Contrary to the assumptions that the stories cited at the beginning may evoke, Chernyshevsky’s letters from Vilyuisk repeatedly speak not only of fish, but also of meat.
On June 1, 1872, he writes to his wife that he is grateful to the kind family that is trying about his food: “Firstly, it is difficult to find meat or fish.” In fact, neither meat nor fish was on sale from April until October or November. “But thanks to their [that family’s] diligence, I have every day enough, even abundantly, meat or fish of good quality.” An important concern, he writes, for all Russians living there, is lunch. There are no cellars where provisions would be well preserved in summer: “And meat cannot be eaten in summer. You have to eat fish. Those who cannot eat fish sometimes sit hungry. It doesn’t apply to me. I eat fish with pleasure and am happy with this physiological dignity. But if there is no meat, people who do not like fish can eat milk. Yes, they are trying. But since my arrival here, it has become more difficult than before: my rivalry in buying milk has made this product impoverished on the local exchange. Looking for, looking for milk – no milk; everything is bought and drunk by me. Jokes aside, yes.” Chernyshevsky buys two bottles of milk a day (“here they measure milk by bottles”) – this is the result of milking three cows. The quality of milk, he notes, is not bad. But since milk is difficult to get, he drinks tea from morning to evening. Chernyshevsky is joking, but, nevertheless, between the lines it is felt that even a very modest person had an unenviable position with food. True, there was grain. He writes that every year the Yakuts (under Russian influence) sow more and more bread – it will be born there well. For his taste, bread and food are cooked quite well.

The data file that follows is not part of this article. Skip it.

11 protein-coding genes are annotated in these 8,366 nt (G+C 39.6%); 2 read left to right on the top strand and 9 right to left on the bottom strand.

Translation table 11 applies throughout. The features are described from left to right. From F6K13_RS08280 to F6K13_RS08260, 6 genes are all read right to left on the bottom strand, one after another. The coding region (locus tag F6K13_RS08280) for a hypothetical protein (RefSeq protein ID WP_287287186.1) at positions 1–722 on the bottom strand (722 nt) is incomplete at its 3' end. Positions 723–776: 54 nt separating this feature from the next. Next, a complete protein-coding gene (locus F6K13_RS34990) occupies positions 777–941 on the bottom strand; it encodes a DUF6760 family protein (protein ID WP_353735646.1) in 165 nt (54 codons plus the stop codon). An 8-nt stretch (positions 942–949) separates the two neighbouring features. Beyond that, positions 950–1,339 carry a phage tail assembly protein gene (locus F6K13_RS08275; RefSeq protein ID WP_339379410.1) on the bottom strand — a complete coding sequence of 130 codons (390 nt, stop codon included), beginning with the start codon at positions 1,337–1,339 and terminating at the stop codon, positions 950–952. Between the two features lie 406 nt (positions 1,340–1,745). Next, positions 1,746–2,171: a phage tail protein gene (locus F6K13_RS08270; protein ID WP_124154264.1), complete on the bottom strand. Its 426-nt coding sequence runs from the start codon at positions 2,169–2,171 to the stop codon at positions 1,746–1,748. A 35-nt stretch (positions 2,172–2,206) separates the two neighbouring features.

In a letter dated March 17, 1876, we read: “For the first summer here I endured for a month, like everyone here, a lack of fresh meat. But even then I had fish. And having learned from experience, the following summer I took care of the meat myself, and since then it has been fresh every summer. – The same goes for vegetables: now I have no shortage of them. There is an abundance of wild birds, of course. Fish – in the summer, as it happens: sometimes for several days there is none; but in general I have it even in the summer – as much as I like; and in winter it is always good: sterlet and other fish of the same good taste as sterlet. And on January 23, 1877, he announces: “Regarding food, I have long observed those prescriptions of medicine that can be performed in the local semi-wild and completely impoverished area. These people don’t even know how to roast meat. <...> My main food, for a long time, is milk. I drink it three bottles of champagne a day Three bottles of champagne is 5? pounds of milk. <...> You can judge that, in addition to milk and tea with sugar, it is far from every day that I need a pound of bread and a quarter of a pound of meat. My bread is tolerable. Even the local savages know how to cook meat.”